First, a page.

For a special type of fermentation, customized fermenters are used in applications.
Solid-state fermentation is an opposite process to submerged fermentation where solid substrates containing low moisture levels are used instead of liquid broth as food for organisms. Most used solids are grains like wheat, rice, barley, corn, and a wide range of plants like sugarcane moss and apple pomace. When compared to submerged, factors affecting SSF bioreactors are temperature regulation, the humidity of substrate, aeration, and cooling rate. For this reason, bioreactors are generally equipped with humidifiers, slow agitator units, and perforated bases. For the production of antibiotics enzymes, this type of reactor is used but its major role is in the biofuel and bio-pesticides industries.
There are a few phototrophic microorganisms that can be used as food supplements and one of them is algae. Microalgae give a lot of health benefits and can also be used in cosmetics and aquaculture industries. Many techniques are implied for their production at smaller as well as larger scales. The most important part is to expose algae to the environment because they are good exchangers of gases like oxygen and carbon dioxide and can grow only in the appropriate light. Open systems like ponds, lakes, artificial ponds are useful in algal production but due to evaporation loss and the chance of contamination, not prominently used. Closed systems consist of tubular photobioreactors, horizontal photobioreactors of different shapes, sizes and made of transparent materials like plastic/foil. Tubular PBR on an industrial scale is the largest success in the production of dry biomass providing proper exposure of light and aeration.
On the basis of feed/ substrate utilization fermenters are as follows:
BATCH, CONTINUOUS AND FEDBATCH REACTORS
In a fermentation process, culture is inoculated to a medium and Initially, growth is slow in the lag phase but after some time when organisms adapt to the environment, they multiply rapidly (log phase). When nutrients are consumed by a microorganism, by-products accumulate but only up to a certain limit. After continuous consumption of feed, a point of time comes when nutrient depletion is observed and the growth of organisms slows down (stationary phase). At this point harvesting should be done for a batch process but, cell density obtained is low. Whereas in the case of fed-batch, batch process is used for some time and later on due to substrate limitation feed is added respectively. Similar to the batch here also the product is harvested at the end of the process. In continuous fermentation, fresh medium is continuously added to the fermenter, while used medium and cells are harvested at the same time.
Industrial bioreactors are totally different from the ones used in pilot scale especially in effluent treatment plants:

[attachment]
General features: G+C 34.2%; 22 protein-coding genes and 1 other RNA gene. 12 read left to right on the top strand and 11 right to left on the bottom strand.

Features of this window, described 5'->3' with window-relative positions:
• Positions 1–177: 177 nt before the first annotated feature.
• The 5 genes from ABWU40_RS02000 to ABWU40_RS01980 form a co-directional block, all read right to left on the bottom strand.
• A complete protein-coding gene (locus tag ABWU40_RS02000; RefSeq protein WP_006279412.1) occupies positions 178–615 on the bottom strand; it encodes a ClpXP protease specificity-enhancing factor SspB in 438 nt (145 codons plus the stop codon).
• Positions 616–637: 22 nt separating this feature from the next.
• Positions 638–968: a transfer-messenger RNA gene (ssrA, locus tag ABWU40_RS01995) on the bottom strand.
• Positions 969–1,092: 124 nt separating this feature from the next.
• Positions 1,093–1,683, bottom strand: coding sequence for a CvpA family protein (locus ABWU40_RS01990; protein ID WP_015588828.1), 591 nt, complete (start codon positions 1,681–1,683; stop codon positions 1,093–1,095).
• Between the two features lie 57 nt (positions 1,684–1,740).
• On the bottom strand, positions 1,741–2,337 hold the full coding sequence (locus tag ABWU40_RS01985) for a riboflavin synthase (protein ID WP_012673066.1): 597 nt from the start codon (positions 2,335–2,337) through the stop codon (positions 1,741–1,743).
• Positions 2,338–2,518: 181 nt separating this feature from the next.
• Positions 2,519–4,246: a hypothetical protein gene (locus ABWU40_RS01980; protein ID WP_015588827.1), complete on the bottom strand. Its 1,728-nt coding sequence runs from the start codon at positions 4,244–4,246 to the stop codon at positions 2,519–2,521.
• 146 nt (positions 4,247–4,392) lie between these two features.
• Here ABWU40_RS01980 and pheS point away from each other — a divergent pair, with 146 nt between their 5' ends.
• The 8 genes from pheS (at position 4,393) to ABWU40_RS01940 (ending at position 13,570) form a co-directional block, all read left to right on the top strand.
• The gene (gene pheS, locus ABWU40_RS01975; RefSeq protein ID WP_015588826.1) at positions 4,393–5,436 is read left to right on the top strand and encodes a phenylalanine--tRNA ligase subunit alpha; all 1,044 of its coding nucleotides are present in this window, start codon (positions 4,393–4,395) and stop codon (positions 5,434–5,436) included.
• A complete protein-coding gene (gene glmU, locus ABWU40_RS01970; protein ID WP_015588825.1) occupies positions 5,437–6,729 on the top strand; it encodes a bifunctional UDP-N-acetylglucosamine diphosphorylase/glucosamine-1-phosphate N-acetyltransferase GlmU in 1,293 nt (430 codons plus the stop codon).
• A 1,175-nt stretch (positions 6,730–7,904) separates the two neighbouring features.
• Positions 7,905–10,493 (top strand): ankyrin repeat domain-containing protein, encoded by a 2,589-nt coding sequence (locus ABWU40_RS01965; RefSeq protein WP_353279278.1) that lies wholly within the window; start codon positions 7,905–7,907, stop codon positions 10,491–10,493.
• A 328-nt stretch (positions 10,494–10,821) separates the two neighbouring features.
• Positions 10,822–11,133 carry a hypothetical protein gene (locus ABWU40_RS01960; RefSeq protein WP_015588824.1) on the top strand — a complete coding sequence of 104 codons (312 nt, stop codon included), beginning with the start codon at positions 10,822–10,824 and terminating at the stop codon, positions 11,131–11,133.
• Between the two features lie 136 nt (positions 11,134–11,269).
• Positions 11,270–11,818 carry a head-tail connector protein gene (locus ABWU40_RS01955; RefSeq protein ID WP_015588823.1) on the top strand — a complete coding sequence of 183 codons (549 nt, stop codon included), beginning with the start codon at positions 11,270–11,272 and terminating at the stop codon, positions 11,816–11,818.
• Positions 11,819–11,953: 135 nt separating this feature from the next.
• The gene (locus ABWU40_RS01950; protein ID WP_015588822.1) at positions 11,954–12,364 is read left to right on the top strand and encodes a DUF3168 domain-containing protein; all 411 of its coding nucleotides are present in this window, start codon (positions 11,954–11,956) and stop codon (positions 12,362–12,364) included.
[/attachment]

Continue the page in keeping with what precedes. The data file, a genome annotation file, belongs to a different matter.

WASTEWATER TREATMENT REACTORS
The major principle of bioprocess lies in the implementation of actions to provide a stable environment free of pollutants and we know chemical sedimentation, sludge waste is deteriorating our surroundings. Microorganisms have helped many industries and for remedies bioreactor plants are used for waste treatments. Commonly used bioreactors are:
Sequencing batch reactors (SBR)- Carbon, phosphate, and ammonia along with impurity water are poured into the reactor where the aerobic reaction occurs. Agitators are there for mixing and spargers for aeration purposes meanwhile biological processes take place in reactors. Biological processes include BOD removal, nitrification, and denitrification causing impurities to precipitate and settle. After the whole process sediment sludge is removed and treated water is collected.
Moving bed biofilm reactors (MBBR)- Microbes are first grown over carriers which can free flow in the reactor containing liquid. These carriers then react with impurities present in the water and via biological metabolism, unwanted components are removed. The advantage of this reactor is no sludge recirculation. This process can be aerobic or anaerobic, agitators plus the effect of air are operated in case of aerobic and in case of the anaerobic process, shaft is used to carry carriers for the movement.
Packed bed reactors (PBR)- A bed is formed which has immobilized catalyst-based packing material upon which nutrient is given either from top or bottom of the reactor. The catalyst here acts as an active ingredient that is responsible for the exchange of impurities with itself. This capacity of exchange depends on the net solid weight of the catalyst. The most commonly used packing materials are ceramic pieces. Other materials like volcanic rocks and clay balls can also be used as a pack.
Membrane bioreactors (MBR)- Biodegradation is done with the help of microbes whereas physical separation is done by membrane bioreactors. Based upon the porosity of membranes and particle size of waste the process is set up. Constituents containing different sizes need to be passed through respective membranes. Ultrafiltration and diafiltration are majorly used for wastewater treatments. Water with impurity is passed through these membranes with pressure separating solutes and solvents.
Note: Images were taken online, from valid sites.